A group of motorcyclists plans to call upon 1,500 bikers to gather with their bikes in front of the Ministry of Transportation and Communications on Wednesday to demand that freeways be opened to heavy duty motorcycles.
The National Freeway Bureau (NFB) has previously refused the demand on the grounds that “public opinion polls and local governments are opposed to it.”
Meanwhile, the Far Eastern Electronic Toll Collection Co said that changing the toll-collection system to accommodate heavy bikes would cost taxpayers approximately NT$1.3 billion (US$43.1 million).
Chen Li-yun (陳豊運), chairperson of a national heavy duty motorcycle management trade association, said that since Taiwan joined the WTO in 2002, heavy duty motorcycles — and even “yellow-plate” midrange bikes with engine sizes ranging between 250cc and 550cc — have been imported and licensed, and allowed to be used on expressways, but they still are not allowed on freeways.
Chen said that, according to a resolution passed by the legislature in 2011, the ministry agreed to conduct trial sessions for heavy duty motorcycles to run on certain sections of freeways in a certain time period, but the ministry still has not announced the trial sessions.
When the electronic toll collection (ETC) system began operating late last year it did not even consider motorbikers’ right of way, Chen said, adding that if a system amendment would cost billions, it would become even harder to get permission for heavy duty motorcycles to be used on freeways.
Chen said he understands that the public may have concerns about heavy duty motorcycles, but most bikers are law-abiding citizens.
While cars and motorcycles have the same right of way in some countries, bikers are treated like second-class citizens in Taiwan, he added, and that is why riders of heavy duty motorbikes have no choice but to protest against the situation.
NFB Deputy Director-General Wu Mu-fu (吳木富) said yesterday that the amended article passed by the legislature stipulates a conditional permission for heavy duty motorcycles to run on freeways “according to the ministry’s announcement” of the road sections which can be used during certain time periods.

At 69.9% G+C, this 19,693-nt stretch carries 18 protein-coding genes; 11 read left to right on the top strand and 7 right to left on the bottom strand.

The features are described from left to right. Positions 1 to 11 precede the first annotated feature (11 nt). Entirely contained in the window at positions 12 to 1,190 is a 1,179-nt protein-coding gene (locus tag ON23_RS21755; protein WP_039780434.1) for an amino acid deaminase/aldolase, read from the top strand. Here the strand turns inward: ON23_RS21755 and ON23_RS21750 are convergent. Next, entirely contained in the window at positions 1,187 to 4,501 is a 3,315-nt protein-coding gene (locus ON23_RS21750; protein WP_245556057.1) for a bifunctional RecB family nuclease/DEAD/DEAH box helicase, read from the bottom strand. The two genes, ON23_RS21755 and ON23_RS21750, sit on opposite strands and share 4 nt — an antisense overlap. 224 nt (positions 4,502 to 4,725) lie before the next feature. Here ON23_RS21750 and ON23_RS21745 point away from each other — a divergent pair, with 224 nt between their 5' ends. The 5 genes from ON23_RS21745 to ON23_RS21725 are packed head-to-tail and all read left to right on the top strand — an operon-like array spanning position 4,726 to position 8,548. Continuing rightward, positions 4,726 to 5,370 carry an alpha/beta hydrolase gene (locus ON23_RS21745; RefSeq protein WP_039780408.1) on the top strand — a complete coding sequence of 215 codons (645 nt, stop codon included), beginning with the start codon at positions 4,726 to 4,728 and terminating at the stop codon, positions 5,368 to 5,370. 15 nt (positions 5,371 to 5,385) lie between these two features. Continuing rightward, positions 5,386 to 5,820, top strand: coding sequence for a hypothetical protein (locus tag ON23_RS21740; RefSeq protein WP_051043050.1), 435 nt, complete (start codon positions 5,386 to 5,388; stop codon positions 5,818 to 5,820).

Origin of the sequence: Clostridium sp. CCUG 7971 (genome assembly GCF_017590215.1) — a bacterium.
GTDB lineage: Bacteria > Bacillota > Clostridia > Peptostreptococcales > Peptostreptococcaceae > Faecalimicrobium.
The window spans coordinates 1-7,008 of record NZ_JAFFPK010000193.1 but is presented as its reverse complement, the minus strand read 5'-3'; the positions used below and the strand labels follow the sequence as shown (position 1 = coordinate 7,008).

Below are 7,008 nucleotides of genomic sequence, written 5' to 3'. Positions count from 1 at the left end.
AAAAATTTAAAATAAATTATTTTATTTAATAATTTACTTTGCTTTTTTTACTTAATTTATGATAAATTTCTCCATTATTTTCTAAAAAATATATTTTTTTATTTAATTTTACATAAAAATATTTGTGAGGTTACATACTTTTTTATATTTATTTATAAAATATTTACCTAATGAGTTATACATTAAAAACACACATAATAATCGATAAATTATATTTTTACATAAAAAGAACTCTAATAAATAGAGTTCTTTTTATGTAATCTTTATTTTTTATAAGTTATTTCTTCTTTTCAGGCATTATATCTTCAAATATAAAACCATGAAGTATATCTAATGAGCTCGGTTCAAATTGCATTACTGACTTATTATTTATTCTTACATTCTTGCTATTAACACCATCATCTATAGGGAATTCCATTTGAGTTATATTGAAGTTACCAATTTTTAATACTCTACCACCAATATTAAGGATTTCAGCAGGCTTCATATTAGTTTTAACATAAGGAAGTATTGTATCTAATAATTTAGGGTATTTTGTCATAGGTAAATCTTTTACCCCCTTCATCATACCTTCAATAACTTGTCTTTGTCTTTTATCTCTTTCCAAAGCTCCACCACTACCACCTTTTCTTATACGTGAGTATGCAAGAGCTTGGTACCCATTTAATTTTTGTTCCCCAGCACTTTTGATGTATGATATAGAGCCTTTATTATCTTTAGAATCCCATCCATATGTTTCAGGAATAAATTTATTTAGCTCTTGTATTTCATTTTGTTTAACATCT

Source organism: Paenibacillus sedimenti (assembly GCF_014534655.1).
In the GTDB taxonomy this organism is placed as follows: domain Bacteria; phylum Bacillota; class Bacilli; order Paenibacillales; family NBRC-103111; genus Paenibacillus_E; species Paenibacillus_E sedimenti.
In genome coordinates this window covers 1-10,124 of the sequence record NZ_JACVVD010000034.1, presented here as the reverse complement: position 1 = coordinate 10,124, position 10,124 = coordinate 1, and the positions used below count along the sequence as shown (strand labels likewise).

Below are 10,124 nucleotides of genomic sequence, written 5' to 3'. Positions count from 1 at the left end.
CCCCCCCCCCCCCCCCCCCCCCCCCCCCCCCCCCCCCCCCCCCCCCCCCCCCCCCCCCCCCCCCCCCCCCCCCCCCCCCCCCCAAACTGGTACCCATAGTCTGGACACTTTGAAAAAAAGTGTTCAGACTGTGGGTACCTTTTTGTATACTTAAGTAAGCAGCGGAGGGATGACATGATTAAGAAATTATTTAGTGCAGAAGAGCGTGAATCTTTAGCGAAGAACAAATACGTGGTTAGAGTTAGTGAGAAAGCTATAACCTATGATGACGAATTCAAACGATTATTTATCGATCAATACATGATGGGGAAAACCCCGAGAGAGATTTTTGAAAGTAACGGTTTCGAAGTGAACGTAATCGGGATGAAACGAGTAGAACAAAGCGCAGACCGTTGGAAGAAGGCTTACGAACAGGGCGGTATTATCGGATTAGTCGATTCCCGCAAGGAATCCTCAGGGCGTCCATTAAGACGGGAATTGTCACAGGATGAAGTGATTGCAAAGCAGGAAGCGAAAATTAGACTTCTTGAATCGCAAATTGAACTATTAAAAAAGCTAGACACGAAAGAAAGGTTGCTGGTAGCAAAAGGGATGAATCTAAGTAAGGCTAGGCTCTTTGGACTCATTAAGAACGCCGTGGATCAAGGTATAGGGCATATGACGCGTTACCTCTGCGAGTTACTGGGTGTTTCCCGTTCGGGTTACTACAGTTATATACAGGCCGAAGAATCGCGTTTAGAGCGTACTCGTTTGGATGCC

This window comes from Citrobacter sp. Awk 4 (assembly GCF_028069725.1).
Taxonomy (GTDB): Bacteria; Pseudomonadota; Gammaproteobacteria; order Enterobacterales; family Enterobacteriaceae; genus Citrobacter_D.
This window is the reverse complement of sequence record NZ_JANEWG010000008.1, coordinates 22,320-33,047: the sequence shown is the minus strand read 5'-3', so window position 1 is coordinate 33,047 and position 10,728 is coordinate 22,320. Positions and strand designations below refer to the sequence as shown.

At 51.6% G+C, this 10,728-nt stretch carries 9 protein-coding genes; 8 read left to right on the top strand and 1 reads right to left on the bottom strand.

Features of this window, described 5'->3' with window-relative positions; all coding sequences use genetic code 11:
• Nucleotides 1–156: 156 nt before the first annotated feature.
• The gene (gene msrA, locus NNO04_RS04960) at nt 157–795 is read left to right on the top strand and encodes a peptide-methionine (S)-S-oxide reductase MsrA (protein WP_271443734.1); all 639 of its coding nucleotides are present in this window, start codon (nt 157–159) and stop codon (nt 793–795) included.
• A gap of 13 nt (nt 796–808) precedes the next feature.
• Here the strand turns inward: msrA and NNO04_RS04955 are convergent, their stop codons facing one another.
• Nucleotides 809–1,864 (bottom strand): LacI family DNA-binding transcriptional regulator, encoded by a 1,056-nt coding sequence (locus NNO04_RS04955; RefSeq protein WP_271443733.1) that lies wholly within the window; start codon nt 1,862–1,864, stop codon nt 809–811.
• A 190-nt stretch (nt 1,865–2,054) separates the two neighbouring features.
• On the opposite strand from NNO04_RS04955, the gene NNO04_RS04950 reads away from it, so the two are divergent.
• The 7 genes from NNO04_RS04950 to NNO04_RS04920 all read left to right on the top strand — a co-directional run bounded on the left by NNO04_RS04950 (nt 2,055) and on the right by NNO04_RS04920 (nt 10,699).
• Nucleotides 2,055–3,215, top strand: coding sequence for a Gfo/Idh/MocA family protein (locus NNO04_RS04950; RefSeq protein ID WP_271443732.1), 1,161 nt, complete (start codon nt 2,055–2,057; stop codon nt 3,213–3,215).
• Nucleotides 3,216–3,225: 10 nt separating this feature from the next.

The reason the ministry has not made any announcement is because public opinion polls and local governments all showed opposition to such a measure, he said.
Wu said that respondents in public opinion polls conducted in the second half of last year opposed opening freeways to heavy motorbikes because they “have bad impressions of heavy duty bikers, who like twisting though traffic, speeding, overtaking and displaying other inappropriate driving behavior,” because of “high accident rates” and because “the time is not right yet.”
Leu Wen-yuh (呂文玉), director of the bureau’s traffic management department, said the polls showed that 60 percent of respondents opposed the opening of freeways to heavy motorbikes, 27 percent conditionally approved (a partial opening of sections of freeways to heavy motorbikes) and 7 percent approved of opening freeways altogether, while the rest had no opinion on the issue.
Meanwhile, FETC spokesperson Rachel Chen (陳世莉) said heavy duty motorcycles were considered when the company tried out its toll-collection gantries, but because the bikes have no license plate in front, rear-view devices costing about NT$1.3 billion would have to be added to the system — and would have to be paid for by the government, because they were not part of the initial contract.